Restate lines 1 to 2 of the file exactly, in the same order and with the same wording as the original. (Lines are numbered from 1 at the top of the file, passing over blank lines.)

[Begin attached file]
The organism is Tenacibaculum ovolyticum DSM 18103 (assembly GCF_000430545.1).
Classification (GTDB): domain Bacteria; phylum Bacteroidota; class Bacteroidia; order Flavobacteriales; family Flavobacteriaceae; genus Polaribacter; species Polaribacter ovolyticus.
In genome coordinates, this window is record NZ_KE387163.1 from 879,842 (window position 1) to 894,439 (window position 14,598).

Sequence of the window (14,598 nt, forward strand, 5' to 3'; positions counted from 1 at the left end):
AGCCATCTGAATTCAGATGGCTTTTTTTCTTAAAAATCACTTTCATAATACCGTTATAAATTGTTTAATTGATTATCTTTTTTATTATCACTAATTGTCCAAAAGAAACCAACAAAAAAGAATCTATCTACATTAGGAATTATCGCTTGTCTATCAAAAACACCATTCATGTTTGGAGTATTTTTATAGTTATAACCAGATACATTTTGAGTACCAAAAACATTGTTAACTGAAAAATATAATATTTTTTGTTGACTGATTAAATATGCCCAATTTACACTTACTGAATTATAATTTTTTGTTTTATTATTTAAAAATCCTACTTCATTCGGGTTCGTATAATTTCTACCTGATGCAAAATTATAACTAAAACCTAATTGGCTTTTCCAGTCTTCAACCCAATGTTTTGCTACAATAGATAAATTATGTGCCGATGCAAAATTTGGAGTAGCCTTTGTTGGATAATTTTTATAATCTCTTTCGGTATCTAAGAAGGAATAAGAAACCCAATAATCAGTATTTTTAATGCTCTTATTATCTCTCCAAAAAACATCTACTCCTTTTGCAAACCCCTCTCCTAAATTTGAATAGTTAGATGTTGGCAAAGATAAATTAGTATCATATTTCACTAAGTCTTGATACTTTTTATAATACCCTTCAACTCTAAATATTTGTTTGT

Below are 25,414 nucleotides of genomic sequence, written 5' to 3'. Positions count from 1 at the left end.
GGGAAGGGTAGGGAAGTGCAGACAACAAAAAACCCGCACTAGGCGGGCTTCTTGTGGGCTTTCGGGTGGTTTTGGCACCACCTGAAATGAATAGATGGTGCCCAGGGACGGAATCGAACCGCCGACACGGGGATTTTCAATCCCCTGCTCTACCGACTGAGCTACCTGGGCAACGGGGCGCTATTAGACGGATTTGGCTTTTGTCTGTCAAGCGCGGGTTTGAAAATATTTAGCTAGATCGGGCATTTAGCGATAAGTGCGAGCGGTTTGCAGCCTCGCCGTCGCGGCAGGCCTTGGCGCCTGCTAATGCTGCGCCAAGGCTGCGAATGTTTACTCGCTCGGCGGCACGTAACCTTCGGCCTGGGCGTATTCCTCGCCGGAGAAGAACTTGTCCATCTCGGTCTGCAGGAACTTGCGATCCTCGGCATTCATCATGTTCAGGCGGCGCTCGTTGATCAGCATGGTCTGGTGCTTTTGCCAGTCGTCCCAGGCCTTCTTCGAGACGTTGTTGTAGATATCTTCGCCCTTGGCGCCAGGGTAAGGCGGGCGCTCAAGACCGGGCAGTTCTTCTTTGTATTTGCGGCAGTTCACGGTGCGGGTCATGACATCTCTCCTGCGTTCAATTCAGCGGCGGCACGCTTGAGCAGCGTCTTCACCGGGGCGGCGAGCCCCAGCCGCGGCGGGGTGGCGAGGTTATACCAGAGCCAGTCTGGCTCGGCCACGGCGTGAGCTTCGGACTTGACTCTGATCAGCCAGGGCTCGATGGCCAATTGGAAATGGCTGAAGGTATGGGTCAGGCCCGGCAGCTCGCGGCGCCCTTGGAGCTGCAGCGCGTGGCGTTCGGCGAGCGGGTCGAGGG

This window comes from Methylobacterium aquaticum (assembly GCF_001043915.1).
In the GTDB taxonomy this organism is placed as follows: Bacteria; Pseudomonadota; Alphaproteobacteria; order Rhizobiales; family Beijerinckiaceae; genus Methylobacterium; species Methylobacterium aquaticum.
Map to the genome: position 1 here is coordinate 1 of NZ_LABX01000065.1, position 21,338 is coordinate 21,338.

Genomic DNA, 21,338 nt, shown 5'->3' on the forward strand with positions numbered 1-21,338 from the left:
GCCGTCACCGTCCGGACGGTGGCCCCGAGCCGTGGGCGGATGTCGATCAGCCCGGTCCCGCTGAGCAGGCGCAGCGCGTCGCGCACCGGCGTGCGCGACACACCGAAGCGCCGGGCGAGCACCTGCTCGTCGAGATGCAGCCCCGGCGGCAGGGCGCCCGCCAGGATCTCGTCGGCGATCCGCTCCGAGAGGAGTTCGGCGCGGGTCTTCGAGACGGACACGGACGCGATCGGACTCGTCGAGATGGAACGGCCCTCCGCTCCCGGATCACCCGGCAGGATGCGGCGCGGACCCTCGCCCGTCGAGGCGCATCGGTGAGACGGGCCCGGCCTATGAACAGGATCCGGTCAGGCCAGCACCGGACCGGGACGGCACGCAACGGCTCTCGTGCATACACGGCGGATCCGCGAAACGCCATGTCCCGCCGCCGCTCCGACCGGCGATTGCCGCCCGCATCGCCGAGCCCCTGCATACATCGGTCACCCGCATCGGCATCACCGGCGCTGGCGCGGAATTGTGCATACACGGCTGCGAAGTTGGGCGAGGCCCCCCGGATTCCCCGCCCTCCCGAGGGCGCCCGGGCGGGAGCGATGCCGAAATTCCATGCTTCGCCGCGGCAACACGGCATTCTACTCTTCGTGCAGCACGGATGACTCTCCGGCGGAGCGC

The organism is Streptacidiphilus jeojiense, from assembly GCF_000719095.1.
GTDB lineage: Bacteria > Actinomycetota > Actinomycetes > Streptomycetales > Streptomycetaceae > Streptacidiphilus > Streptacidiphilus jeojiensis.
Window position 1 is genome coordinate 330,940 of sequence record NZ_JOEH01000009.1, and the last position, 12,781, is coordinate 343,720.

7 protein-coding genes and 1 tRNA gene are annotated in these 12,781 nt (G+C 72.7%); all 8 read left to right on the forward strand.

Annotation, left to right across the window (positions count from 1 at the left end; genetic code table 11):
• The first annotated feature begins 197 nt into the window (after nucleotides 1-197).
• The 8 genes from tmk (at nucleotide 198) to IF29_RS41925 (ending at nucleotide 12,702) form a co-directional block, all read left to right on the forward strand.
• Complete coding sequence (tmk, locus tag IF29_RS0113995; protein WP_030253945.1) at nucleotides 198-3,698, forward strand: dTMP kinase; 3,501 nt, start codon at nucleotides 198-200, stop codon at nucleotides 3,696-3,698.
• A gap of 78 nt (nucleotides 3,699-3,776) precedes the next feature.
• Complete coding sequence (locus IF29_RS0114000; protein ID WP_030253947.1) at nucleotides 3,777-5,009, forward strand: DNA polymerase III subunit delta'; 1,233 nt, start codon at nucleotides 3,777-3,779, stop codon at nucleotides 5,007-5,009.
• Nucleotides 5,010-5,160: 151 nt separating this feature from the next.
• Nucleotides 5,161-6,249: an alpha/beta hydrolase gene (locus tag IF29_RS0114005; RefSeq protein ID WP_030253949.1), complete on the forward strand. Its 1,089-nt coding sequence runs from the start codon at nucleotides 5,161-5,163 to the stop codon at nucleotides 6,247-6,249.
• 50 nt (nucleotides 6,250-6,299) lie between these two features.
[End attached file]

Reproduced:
The organism is Tenacibaculum ovolyticum DSM 18103 (assembly GCF_000430545.1).
Classification (GTDB): domain Bacteria; phylum Bacteroidota; class Bacteroidia; order Flavobacteriales; family Flavobacteriaceae; genus Polaribacter; species Polaribacter ovolyticus.